Top 10 Cities for the Ultra-Rich

To start, we’ll look at a list of global cities, organized by expected number of UHNWIs in 2023:

RankCityUHNWIs (2018)UHNWIs (2023e)Change (%)
#1๐Ÿ‡ฌ๐Ÿ‡ง London4,9446,01521.7%
#2๐Ÿ‡ธ๐Ÿ‡ฌ Singapore3,5984,39322.1%
#3๐Ÿ‡ฏ๐Ÿ‡ต Tokyo3,7324,12510.5%
#4๐Ÿ‡บ๐Ÿ‡ธ New York City3,3783,89115.2%
#5๐Ÿ‡จ๐Ÿ‡ณ Beijing1,6732,24734.3%
#6๐Ÿ‡ซ๐Ÿ‡ท Paris1,6672,03121.8%
#7๐Ÿ‡ฐ๐Ÿ‡ท Seoul1,5942,02026.7%
#8๐Ÿ‡น๐Ÿ‡ผ Taipei1,5191,86422.7%
#9๐Ÿ‡จ๐Ÿ‡ญ Zurich1,5071,79619.2%
#10๐Ÿ‡จ๐Ÿ‡ณ Shanghai1,2631,69033.8%

London continues to top the list, with a roster of 4,944 ultra-rich residents today and the projected growth over the coming years to eclipse the 6,000 mark by 2023.

Tokyo has the second highest amount of UHNWIs today, but the city is adding them at a slower rate than other rival cities. As a result, Singapore will move into the #2 spot overall by 2023, with an expected total of 4,393 high net worth residents.

Finally, it’s worth noting that only two cities on the top 10 list are expected to see growth above a 30% clip over this five-year period. Shanghai and Beijing could be cities to watch for decades to come, as they add millionaires and billionaires at a faster rate than any of the other heavyweights.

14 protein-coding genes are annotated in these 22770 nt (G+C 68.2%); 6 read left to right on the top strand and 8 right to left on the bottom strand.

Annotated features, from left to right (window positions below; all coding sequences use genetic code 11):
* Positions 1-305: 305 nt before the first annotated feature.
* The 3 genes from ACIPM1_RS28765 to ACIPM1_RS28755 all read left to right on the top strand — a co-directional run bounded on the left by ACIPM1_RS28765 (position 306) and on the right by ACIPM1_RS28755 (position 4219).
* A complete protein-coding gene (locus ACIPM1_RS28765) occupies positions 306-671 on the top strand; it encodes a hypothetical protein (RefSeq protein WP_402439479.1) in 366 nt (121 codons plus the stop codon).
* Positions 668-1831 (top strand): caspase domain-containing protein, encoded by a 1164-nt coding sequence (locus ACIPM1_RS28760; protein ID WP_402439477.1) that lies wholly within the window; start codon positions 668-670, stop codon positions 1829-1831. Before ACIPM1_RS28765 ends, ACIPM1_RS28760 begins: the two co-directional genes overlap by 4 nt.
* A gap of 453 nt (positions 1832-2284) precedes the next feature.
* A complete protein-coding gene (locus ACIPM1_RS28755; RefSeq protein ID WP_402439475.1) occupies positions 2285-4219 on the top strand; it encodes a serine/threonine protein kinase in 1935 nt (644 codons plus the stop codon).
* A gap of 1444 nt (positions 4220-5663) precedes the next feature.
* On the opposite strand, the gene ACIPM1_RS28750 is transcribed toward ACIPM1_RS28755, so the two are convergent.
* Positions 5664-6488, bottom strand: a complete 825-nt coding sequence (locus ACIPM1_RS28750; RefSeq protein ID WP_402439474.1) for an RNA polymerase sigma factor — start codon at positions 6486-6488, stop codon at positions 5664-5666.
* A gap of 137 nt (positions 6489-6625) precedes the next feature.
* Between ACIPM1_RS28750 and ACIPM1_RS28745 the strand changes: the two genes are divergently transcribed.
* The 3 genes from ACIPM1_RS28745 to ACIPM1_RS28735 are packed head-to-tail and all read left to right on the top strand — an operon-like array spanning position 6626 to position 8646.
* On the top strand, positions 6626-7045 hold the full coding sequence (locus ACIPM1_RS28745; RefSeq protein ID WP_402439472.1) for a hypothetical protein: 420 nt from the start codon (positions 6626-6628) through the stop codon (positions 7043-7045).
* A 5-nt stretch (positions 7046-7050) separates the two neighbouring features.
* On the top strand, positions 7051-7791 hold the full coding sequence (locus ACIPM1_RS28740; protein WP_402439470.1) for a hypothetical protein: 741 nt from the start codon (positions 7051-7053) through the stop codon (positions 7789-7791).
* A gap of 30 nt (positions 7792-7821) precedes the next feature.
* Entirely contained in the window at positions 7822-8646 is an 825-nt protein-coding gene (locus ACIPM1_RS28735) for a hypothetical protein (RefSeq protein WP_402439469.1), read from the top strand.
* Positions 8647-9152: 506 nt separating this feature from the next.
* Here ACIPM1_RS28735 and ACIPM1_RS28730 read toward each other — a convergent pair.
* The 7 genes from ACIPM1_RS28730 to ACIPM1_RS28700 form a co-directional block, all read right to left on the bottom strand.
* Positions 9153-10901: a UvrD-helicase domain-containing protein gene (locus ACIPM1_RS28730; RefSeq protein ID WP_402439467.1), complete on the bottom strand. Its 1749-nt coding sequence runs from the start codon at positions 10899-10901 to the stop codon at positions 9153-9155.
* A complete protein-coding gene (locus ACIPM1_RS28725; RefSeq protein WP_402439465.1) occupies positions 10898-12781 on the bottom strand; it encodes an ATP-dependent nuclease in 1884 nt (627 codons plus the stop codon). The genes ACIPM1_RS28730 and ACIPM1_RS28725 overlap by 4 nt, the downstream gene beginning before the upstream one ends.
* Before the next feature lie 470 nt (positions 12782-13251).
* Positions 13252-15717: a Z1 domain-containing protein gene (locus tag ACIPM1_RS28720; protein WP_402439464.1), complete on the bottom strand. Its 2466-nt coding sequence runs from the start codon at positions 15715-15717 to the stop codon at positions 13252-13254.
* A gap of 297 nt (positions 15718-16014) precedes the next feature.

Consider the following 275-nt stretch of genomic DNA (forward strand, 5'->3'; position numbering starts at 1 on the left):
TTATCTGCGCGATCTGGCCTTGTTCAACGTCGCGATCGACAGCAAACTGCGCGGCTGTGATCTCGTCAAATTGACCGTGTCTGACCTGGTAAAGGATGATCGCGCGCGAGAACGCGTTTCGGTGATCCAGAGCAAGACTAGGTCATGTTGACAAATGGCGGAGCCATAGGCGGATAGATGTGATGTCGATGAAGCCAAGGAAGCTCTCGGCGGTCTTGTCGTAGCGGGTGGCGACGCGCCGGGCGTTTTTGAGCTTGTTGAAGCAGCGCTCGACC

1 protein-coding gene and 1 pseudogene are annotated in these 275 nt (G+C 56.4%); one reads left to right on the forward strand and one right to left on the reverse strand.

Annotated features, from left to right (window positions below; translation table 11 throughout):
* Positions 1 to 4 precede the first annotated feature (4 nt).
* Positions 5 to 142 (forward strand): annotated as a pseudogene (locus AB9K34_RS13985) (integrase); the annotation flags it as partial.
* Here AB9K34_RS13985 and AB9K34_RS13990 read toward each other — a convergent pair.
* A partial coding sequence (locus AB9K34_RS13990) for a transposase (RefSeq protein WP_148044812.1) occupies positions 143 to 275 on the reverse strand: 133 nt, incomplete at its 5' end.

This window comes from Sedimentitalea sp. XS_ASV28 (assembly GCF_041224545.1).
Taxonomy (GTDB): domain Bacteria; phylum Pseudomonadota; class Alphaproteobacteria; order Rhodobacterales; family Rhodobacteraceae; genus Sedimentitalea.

Fastest Growing Cities

Where are the billionaire meccas of the future?

Here are the 10 cities that are expected to add UHNWIs the fastest between 2018-2023:

RankCityUHNWIs (2018)UHNWIs (2023e)Change (%)
#1๐Ÿ‡ฎ๐Ÿ‡ณ Mumbai7971,10138.1%
#2๐Ÿ‡ฎ๐Ÿ‡ณ Delhi21129137.9%
#3๐Ÿ‡ต๐Ÿ‡ญ Manila 11515736.5%
#4๐Ÿ‡จ๐Ÿ‡ณ Shenzhen52770834.3%
#5๐Ÿ‡จ๐Ÿ‡ณ Beijing1,6732,24734.3%
#6๐Ÿ‡จ๐Ÿ‡ณ Guangzhou39452934.3%
#7๐Ÿ‡จ๐Ÿ‡ณ Shanghai1,2631,69033.8%
#8๐Ÿ‡ฎ๐Ÿ‡ฉ Jakarta40152931.9%
#9๐Ÿ‡ฒ๐Ÿ‡พ Kuala Lumpur37649631.9%
#10๐Ÿ‡ฐ๐Ÿ‡ท Seoul1,5942,02026.7%

Not surprisingly, all 10 of these cities are located in Asia.

Two Indian cities (Delhi and Mumbai) top the list, and are likely to add nearly 40% to their ultra-rich populations over the next five years. China also has a strong showing here.

Interestingly, just missing the above top 10 were a few non-Asian cities: Auckland (#11), Madrid (#12), Munich (#13), and Nairobi (#14) are all expected to grow their UHNWI populations by roughly 25% by 2023.